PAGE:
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Spanish court summons prime minister’s wife in corruption probe
Bankruptcy | 2024/06/04 11:06
A Spanish investigative judge has summoned the wife of Spain’s prime minister to give testimony as part of a probe into allegations that she used her position to influence business deals, a Madrid-based court said Tuesday.

Begoña Gómez is to appear at court on July 5 to answer questions.

Gómez has yet to speak publicly on the case, but Prime Minister Pedro Sánchez has called it a “smear campaign” to damage Spain’s leftist coalition government led by his Socialist party.

The probe is based on allegations against Gómez made by a group called Manos Limpias, or “Clean Hands.” Manos Limpias describes itself as a union, but its main activity is as a platform pursuing legal cases. Many have been linked to right-wing causes targeting leftist politicians, and most of them never succeed.

After the probe was launched in April, Sánchez stunned the nation by saying he would contemplate stepping down for what he said was the “attack without precedent” against his wife. After five days of silence, Sánchez said he had decided to remain in office.

The summoning of Gómez comes before this week’s European Parliament election, with Spaniards voting on Sunday. Far-right parties across Europe aim for big gains.

“I want to express our surprise for the fact and coincidence that this news is coming out precisely this week,” said Pilar Alegría, spokeswoman for Spain’s government.

“We are absolutely calm because we know there is nothing (to the allegations),” Alegría said. “What does exist is a mudslinging campaign by the right and far right.”

Manos Limpias has said its allegations against Gómez were entirely based on media reports: “If they are not true, it would be up to those who published them to admit to their falsehood, but if they are true, then we believe that the legal case should continue forward.”

Spain’s public prosecutors’ office recommended the probe be thrown out, but a provincial court ruled that the lower-court judge could continue the investigation. The judge will either table the probe or recommend it go to trial.


TikTok content creators sue the US government over potential ban
Bankruptcy | 2024/05/15 17:17
Eight TikTok content creators sued the U.S. government on Tuesday, issuing another challenge to the new federal law that would ban the popular social media platform nationwide if its China-based parent company doesn’t sell its stakes within a year.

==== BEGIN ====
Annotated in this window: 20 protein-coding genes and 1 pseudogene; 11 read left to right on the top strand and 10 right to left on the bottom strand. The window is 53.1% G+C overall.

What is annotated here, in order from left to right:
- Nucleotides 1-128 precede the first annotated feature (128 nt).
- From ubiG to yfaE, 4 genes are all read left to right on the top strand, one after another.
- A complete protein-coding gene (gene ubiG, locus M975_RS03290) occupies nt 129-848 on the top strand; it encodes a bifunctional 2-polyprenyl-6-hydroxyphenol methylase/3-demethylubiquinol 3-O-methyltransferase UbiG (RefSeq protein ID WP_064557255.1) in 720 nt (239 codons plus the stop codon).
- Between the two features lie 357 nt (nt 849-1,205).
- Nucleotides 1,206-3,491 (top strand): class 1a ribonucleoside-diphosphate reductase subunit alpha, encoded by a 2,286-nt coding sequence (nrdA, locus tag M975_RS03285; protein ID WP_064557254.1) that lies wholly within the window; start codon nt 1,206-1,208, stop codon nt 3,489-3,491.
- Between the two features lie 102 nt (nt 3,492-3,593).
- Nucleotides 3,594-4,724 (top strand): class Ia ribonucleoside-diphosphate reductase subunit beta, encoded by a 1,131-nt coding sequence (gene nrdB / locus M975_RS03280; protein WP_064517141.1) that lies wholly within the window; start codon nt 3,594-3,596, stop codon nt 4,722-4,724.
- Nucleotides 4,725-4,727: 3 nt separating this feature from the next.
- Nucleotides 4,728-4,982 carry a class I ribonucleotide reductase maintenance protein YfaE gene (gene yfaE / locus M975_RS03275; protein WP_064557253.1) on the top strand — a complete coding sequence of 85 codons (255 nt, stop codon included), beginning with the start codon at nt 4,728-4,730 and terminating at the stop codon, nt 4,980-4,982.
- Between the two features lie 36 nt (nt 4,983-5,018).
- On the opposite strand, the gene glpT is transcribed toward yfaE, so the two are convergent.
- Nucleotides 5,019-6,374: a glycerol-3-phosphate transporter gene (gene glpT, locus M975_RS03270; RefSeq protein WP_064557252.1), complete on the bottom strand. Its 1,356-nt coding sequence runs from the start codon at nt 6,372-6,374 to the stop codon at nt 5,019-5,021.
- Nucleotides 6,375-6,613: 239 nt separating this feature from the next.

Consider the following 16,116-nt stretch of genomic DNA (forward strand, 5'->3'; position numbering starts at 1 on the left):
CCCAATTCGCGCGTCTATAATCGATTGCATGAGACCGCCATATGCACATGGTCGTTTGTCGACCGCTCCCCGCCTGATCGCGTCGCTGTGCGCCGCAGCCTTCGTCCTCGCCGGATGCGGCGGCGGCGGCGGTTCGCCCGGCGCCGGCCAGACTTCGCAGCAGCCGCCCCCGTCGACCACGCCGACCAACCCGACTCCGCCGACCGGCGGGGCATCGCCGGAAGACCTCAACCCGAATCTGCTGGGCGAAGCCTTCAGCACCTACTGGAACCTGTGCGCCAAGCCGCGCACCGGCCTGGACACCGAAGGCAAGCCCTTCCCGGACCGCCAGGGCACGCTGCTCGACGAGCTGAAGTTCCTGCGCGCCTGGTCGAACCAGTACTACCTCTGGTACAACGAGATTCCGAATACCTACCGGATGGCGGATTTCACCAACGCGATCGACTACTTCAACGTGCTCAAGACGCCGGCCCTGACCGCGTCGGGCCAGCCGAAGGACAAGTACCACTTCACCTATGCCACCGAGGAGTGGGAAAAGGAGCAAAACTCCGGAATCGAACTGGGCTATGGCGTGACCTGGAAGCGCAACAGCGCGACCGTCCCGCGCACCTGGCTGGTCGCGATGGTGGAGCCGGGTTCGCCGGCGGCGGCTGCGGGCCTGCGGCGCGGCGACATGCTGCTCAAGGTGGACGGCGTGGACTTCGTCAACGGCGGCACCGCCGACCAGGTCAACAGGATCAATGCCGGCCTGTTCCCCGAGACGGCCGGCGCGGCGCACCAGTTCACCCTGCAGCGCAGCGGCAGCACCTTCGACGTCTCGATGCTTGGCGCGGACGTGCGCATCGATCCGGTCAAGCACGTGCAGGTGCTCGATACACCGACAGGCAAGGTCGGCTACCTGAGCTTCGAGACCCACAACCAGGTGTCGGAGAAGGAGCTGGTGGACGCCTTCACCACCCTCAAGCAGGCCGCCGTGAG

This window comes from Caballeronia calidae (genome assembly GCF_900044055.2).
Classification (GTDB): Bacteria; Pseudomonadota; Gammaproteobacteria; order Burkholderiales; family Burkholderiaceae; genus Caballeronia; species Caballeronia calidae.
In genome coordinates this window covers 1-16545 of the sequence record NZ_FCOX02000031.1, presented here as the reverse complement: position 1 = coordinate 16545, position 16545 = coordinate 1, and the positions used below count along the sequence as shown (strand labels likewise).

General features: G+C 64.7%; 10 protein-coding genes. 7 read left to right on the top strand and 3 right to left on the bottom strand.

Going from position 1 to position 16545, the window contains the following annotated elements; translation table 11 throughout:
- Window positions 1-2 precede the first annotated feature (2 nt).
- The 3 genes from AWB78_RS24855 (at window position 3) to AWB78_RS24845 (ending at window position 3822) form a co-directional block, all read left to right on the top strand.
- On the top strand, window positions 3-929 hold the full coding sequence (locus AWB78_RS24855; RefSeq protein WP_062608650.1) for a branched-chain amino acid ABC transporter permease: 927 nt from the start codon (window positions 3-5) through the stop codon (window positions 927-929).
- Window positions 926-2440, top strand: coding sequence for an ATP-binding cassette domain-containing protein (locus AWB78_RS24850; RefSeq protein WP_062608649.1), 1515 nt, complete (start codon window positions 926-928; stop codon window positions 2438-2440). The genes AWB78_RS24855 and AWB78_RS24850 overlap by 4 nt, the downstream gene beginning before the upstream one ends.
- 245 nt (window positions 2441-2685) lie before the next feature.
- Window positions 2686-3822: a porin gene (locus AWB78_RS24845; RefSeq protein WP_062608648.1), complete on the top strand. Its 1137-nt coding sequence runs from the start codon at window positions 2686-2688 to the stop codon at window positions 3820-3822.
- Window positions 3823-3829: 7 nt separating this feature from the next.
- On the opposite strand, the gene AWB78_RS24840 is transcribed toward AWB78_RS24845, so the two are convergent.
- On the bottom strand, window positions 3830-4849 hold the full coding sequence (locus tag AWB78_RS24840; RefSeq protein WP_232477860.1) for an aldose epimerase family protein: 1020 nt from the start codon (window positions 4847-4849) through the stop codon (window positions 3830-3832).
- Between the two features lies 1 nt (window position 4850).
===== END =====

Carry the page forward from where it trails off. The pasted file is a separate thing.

Attorneys for the creators argue in the lawsuit that the law violates users’ First Amendment rights to free speech, echoing arguments made by TikTok in a separate lawsuit filed by the company last week. The legal challenge could end up before the Supreme Court.

The complaint filed Tuesday comes from a diverse set of content creators, including a Texas-based rancher who has previously appeared in a TikTok commercial, a creator in Arizona who uses TikTok to show his daily life and spread awareness about LGBTQ issues, as well as a business owner who sells skincare products on TikTok Shop, the e-commerce arm of the platform.

The lawsuit says the creators “rely on TikTok to express themselves, learn, advocate for causes, share opinions, create communities, and even make a living.”

“They have found their voices, amassed significant audiences, made new friends, and encountered new and different ways of thinking — all because of TikTok’s novel way of hosting, curating, and disseminating speech,” it added, arguing the new law would deprive them and the rest of the country “of this distinctive means of expression and communication.”

A spokesperson for TikTok said the company was covering the legal costs for the lawsuit, which was filed in a Washington appeals court. It is being led by the same law firm that represented creators who challenged Montana’s statewide ban on the platform last year. In November, a judge blocked that law from going into effect.

The Department of Justice said that the legislation that could ban TikTok “addresses critical national security concerns in a manner that is consistent with the First Amendment and other constitutional limitations. We look forward to defending the legislation in court.”

The federal law comes at a time of intense strategic rivalry between the U.S. and China on a host of issues and as the two butt heads over sensitive geopolitical topics like China’s support for Russia in its invasion of Ukraine. U.S. lawmakers and administration officials have aired concerns about how well TikTok can protect users’ data from Chinese authorities and have argued its algorithm could be used to spread pro-China propaganda, which TikTok disputes.